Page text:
As cash flow centers for the institution and, on a smaller scale, for the department, these programs accept far more students than can be accommodated by PhD programs (in the humanities) or find gainful, long-term employment in their field of choice. There is often little meaningful or readily accessible data on the trajectories or salary levels or recent graduates; try Googling most grad programs and “average debt load” or “average salary” and you’ll scroll for pages without an answer. But there are anecdotes of students who’ve made it work, which then become proof that prospective students can make it work, too.
Earlier this month, the Wall Street Journal published a piece detailing the staggering amounts of loans undertaken by Master’s students at Columbia. The stats from the piece are stunning: at least 43% of those with student loans for elite master’s degrees hadn’t paid down their original debt or were behind on payments; Columbia MFA graduates borrowed a median $135,000 a year; the School of Social Work trumpeted an increase in their number of full-tuition awards from 2 to 12…..out of 560 students.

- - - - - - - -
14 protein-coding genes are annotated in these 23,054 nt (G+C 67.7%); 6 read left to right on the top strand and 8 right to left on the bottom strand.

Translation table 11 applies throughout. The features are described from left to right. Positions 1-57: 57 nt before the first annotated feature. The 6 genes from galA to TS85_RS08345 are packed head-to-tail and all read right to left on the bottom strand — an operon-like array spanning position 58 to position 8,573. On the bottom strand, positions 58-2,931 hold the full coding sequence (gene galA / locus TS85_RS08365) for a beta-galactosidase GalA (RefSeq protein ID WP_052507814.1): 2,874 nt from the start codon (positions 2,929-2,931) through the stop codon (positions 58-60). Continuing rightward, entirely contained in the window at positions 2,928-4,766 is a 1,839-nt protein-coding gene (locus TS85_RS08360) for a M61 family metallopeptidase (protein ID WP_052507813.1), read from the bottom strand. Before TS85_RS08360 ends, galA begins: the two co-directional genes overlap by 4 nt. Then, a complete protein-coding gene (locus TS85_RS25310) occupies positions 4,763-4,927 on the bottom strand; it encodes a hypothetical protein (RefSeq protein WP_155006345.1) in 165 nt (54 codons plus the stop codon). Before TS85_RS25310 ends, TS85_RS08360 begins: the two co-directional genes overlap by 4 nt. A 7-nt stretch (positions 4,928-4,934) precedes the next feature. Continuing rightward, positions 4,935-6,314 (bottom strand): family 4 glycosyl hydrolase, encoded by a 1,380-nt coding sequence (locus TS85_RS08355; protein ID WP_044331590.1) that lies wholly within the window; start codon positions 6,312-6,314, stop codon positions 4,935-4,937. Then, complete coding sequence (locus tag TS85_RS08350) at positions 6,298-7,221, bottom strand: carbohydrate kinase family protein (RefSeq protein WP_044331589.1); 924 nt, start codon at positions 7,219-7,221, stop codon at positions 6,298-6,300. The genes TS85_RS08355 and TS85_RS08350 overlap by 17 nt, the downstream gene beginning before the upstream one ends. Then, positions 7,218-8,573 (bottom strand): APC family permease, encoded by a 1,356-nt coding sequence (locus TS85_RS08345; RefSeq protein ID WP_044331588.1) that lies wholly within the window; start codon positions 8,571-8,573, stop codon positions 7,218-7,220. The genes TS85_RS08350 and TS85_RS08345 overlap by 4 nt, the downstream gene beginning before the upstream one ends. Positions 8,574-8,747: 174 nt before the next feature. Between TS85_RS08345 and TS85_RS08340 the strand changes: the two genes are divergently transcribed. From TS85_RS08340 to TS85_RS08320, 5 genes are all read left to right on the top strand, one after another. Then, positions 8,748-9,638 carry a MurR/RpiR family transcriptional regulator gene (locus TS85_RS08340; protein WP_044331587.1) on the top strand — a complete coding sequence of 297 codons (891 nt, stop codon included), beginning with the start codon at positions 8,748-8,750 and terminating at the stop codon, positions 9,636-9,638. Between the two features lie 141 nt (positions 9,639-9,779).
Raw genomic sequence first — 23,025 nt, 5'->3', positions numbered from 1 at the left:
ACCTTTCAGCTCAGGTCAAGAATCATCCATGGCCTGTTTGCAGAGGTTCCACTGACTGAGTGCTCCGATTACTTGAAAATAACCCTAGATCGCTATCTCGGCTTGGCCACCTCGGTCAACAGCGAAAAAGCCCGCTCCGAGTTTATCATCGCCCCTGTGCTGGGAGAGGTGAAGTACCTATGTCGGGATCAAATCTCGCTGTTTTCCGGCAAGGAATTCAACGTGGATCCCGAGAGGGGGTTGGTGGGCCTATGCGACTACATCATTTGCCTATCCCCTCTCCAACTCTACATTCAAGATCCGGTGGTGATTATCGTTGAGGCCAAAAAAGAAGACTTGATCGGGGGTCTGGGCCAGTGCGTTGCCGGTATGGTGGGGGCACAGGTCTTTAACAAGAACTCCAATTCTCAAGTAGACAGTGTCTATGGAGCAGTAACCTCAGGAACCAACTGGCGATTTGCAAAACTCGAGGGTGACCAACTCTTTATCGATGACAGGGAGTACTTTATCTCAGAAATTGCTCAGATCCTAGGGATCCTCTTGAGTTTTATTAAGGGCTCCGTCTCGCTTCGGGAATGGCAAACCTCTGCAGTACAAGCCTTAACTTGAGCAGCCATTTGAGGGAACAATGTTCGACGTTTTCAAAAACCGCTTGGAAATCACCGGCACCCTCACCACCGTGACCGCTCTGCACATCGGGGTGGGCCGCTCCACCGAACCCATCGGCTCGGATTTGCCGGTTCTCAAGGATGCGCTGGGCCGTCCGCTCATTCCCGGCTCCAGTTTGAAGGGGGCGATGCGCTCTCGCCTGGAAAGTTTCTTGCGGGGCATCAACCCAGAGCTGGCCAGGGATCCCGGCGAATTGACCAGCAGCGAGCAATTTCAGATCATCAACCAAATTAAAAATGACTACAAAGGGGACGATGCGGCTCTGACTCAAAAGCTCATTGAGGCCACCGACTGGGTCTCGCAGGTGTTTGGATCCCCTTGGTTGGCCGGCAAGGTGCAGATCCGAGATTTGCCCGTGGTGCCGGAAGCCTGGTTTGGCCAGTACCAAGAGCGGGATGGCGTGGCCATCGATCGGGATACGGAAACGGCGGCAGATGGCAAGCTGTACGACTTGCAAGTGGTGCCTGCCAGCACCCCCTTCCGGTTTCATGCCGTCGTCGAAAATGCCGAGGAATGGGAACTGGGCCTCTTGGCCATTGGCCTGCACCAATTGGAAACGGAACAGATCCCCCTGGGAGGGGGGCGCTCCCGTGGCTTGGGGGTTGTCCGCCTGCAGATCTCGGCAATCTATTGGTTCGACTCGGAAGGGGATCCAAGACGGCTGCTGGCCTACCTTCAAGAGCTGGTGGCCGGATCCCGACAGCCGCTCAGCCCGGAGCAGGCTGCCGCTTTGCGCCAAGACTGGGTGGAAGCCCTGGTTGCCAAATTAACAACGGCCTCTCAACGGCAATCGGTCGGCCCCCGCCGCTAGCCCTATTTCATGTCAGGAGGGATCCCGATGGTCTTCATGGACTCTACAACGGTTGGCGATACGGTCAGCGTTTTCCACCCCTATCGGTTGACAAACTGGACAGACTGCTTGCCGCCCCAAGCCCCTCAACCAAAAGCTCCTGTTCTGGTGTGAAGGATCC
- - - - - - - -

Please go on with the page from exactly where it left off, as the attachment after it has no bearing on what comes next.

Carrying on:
But the quote that stuck with me was from Julie Kornfeld, Columbia’s vice provost for academic programs. In her words: master’s degrees “can and should be a revenue source.”
Which is how you get six figure student debt figures for MFA students, for graduates of one-year “accelerated” journalism programs and even, depending on the location, two year out-of-state Master’s programs. It’s why graduate students make up just 15% of the total number of post-secondary students — and are responsible for 40% of the total loan balance.
The WSJ piece is excellent. But its tight focus on Columbia elides how similar dynamics play out at hundreds of institutions across the country.
So how did we get here? The simplest explanation is that graduate programs became incredibly lucrative. Undergraduates have strict limits on the amount of federal loans they can take out in a single year so as to prevent over-borrowing. But since the early 2000s, graduate students have had access to effectively uncapped amounts of Graduate PLUS federal loans. (The reasons for this are complicated but the results are straightforward: from 2011 to 2018, undergraduate borrowing declined by $15 billion. Graduate borrowing increased by $2.3 billion. From 1999 to 2016, the average accumulative loans, adjusted for inflation, have steadily increased for MAs and nearly doubled for PhDs).